At the entrance to the Saló de Plens (Plenary Hall) in city hall, there's a rounded door lintel with the Girona coat of arms; in the middle is a strange sculpture of a head that is biting its own tongue in a mouth with sticking-out teeth. Girona locals have long associated this feature with the professional secrecy of councillors who can't gossip about municipal goings-on. However, there's also a tree sprouting out of the mouth and as such, according to Carles Vivó, there is another possible explanation for the design: that it represents the Tree of Knowledge, 'a sign of being in possession of higher truths, of a wisdom greater than the normal'.
If you look carefully at the vaults under La Rambla, you'll find three curious capitals. In one is a figure, half man, half snail, with a hat and who is playing a kind of flute; in another, a man is playing the bagpipes; the third shows a head with a large beard and vampire wings. Behind these images lie various stories. Carles Vivó suggests that they don't represent anything in particular, but instead, as was the style with Gothic art, they copied unusual figures that were usually painted in the margins of medieval manuscripts. However, according to Jaume Fabre in 'Guide to street sculptures', they are an homage to three monks from Banyoles monastery who were executed for having caused the death of Abbot Anton de Cartellà. The third version of the story, as explained by Carles Rahola, is that the three men were Father Narcís Dòria, rector of Arbúcies, Josep Font and Genís Camp, from Sant Esteve; they were accused of being part of 'the armed groups that infected the paths from Sarrià to Banyoles and assassinated French soldiers'.
The count of Barcelona had twin sons: Berenguer Ramon and Ramon Berenguer (known as 'Cap d'Estopes' or towhead). The count gave the counties of Barcelona, Vic and Girona to the two brothers under the obligation that they govern them together. One day when they were hunting together, Berenguer killed his brother then hid his body. However, the towhead's falcon stayed close to the burial spot, crying for his master, until a peasant farmer heard him and brought the body to Girona. During the funeral, the falcon burst into the Cathedral and the choir that was accompanying the event, started repeatedly, and apparently involuntarily, saying, 'Cain killed Abel'. A falcon sculpted in the door of Sant Miquel, on the way to the Cathedral's Treasury and cloister, recalls this myth.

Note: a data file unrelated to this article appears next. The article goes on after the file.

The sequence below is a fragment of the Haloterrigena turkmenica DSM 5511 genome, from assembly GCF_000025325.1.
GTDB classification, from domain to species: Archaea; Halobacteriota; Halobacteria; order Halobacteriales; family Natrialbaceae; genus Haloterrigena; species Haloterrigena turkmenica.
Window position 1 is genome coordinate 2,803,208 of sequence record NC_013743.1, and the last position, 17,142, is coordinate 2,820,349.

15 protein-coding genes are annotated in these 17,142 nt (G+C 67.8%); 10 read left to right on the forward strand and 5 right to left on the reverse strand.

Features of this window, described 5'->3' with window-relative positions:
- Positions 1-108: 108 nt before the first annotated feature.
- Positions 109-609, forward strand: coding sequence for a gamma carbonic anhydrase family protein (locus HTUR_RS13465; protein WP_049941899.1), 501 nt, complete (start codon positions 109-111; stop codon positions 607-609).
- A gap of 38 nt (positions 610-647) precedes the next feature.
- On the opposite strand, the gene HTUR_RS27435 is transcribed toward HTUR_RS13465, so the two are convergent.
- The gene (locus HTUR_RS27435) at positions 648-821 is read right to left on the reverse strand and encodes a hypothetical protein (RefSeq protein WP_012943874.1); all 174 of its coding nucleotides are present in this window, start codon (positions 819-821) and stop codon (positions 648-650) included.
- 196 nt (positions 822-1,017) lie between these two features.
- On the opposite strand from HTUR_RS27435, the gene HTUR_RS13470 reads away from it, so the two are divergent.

On the corner between Plaça del Vi and C/Ciutadans, there is a tiny devil's head, which has been baptised by Girona locals as 'En Banyeta'. According to legend, there used to be a market held in Plaça del Vi, and an old usurer there took advantage of city inhabitants until one fine day, apparently as a punishment from above, he was turned into stone and attached forever more to the wall of a house on the square in the form of a devil. Another version explains that en Banyeta was a guard who oversaw that everybody paid their municipal taxes.
The cocollona story is an apocryphal legend, created by Girona designer, photographer and collector Emili Massanas. But it forms part of the local collective memory and we love it! It explains that in the Mercadal neighbourhood there was a convent of nuns who were not the most devoted of their kind. However, among them was a novice with a true religious vocation who criticised the life the sisters led. To stop having to hear her reproaches, the other nuns locked her up in an underground cell of the covent for many years, until, as a result of the dark and humidity, she turned into a crocodile. However, thanks to her devotion, from her back emerged two amazing butterfly wings in beautiful colours, transforming her forever into La Cocollona.